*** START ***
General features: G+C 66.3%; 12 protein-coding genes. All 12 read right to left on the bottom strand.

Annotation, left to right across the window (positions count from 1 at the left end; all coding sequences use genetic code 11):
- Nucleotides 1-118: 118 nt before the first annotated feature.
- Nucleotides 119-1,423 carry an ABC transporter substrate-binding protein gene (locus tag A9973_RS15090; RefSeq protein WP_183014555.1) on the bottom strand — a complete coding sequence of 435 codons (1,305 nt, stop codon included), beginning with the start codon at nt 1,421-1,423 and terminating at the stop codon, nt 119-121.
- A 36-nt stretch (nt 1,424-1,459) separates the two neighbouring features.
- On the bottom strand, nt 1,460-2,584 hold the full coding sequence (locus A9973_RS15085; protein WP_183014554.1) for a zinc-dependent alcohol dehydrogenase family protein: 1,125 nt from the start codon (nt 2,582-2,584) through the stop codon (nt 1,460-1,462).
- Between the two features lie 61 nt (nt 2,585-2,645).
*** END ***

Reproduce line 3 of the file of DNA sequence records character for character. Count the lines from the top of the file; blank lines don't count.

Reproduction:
- Nucleotides 1-118: 118 nt before the first annotated feature.